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P. R. S. 28n13
This essay was originally published in The Atlantic Monthly as a review of “Abraham Lincoln, a History,” by John G. Nicolay and John Hay. Owing to many suggestions and requests which have come from various quarters to the author as well as the publishers, a republication in book form has been undertaken, and the original text has been revised and slightly modified to adapt it to that purpose.
The portrait of Lincoln which forms the frontispiece is from a photograph taken (probably in 1860) before his election to the Presidency, and is regarded by competent judges as one of the best and most characteristic likenesses of him extant. An etching by M. Rajon, the late eminent French artist, and a recent masterly engraving on wood by Mr. Gustav Kruell, were both based upon it, but it is now for the first time reproduced, by the photogravure process, with absolute fidelity to the original, through the courtesy of its possessor, Mr. W. L. Garrison, of Boston.
10 American can study the character and career of Abraham
Lincoln without being carried away by sentimental emotions. We are always inclined to idealize that which we love, - a state of mind very unfavorable to the exercise of sober critical judgment. It is therefore not surprising that most of those who have written or spoken on that extraordinary man, even while conscientiously endeavoring to draw a life-like portraiture of his being, and to form a just estimate of his public conduct, should have drifted into more or less indiscriminating eulogy, painting his great features in the most glowing colors, and covering with tender shadings whatever might look like a blemish.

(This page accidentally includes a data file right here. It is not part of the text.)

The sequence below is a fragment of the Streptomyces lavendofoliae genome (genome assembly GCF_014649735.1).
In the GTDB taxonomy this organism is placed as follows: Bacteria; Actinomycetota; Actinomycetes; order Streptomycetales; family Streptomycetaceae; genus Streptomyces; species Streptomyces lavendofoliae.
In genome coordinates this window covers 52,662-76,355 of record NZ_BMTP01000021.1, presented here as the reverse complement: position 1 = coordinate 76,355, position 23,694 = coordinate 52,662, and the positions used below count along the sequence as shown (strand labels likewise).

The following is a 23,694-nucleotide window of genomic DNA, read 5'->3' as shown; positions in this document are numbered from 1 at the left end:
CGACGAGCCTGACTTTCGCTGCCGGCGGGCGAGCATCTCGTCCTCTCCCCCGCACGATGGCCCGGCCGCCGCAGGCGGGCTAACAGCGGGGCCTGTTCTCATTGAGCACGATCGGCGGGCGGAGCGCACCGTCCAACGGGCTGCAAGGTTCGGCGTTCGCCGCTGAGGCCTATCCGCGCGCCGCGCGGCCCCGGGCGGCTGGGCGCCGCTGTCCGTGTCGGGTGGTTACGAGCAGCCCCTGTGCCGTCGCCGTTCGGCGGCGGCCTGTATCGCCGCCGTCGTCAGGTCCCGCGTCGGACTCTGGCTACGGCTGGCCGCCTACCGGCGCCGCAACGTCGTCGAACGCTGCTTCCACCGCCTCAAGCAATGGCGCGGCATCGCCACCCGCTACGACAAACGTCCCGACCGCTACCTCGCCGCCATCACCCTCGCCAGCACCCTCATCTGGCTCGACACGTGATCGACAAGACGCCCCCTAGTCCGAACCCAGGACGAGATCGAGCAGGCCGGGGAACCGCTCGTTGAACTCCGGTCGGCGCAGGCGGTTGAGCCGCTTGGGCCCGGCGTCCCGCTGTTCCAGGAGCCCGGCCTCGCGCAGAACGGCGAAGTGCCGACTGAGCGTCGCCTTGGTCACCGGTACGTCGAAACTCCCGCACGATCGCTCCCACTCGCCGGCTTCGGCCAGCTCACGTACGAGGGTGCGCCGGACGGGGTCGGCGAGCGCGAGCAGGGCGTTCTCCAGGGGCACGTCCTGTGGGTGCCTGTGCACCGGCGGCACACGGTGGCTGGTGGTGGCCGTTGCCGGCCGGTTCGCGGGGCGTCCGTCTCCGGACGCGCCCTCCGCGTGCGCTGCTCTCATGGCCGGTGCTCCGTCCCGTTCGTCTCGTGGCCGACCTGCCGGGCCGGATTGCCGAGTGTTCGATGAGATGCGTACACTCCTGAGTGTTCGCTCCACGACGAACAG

But his standing before posterity will not be exalted by mere praise of his virtues and abilities, nor by any concealment of his limitations and faults. The stature of the great man, one of whose peculiar charms consisted in his being so unlike all other great men, will rather lose than gain by the idealization which so easily runs into the commonplace. For it was distinctly the weird mixture of qualities and forces in him, of the lofty with the common, the ideal with the uncouth, of that which he had become with that which he had not ceased to be, that made him so fascinating a character among his fellowmen, gave him his singular power over their minds and hearts, and fitted him to be the greatest leader in the greatest crisis of our national life.
His was indeed a marvelous growth. The statesman or the military hero born and reared in a log cabin is a familiar figure in American history; but we may search in vain among our celebrities for
one whose origin and early life equaled Abraham Lincoln's in wretchedness. He first saw the light in a miserable hovel in Kentucky, on a farm consisting of a few barren acres in a dreary neighborhood; his father a typical “poor Southern white," shiftless and improvident, without ambition for himself or his children, constantly looking for a new piece of land on which he might make a living without much work; his mother, in her youth handsome and bright, grown prematurely coarse in feature and soured in mind by daily toil and care; the whole household squalid, cheerless, and utterly void of elevating inspirations. Only when the family had “moved ” into the malarious backwoods of Indiana, the mother had died, and a stepmother, a woman of thrift and energy, had taken charge of the children, the shaggyheaded, ragged, barefooted, forlorn boy, then seven years old, “ began to feel like a human being.” Hard work was his early lot. When a mere boy he had to help in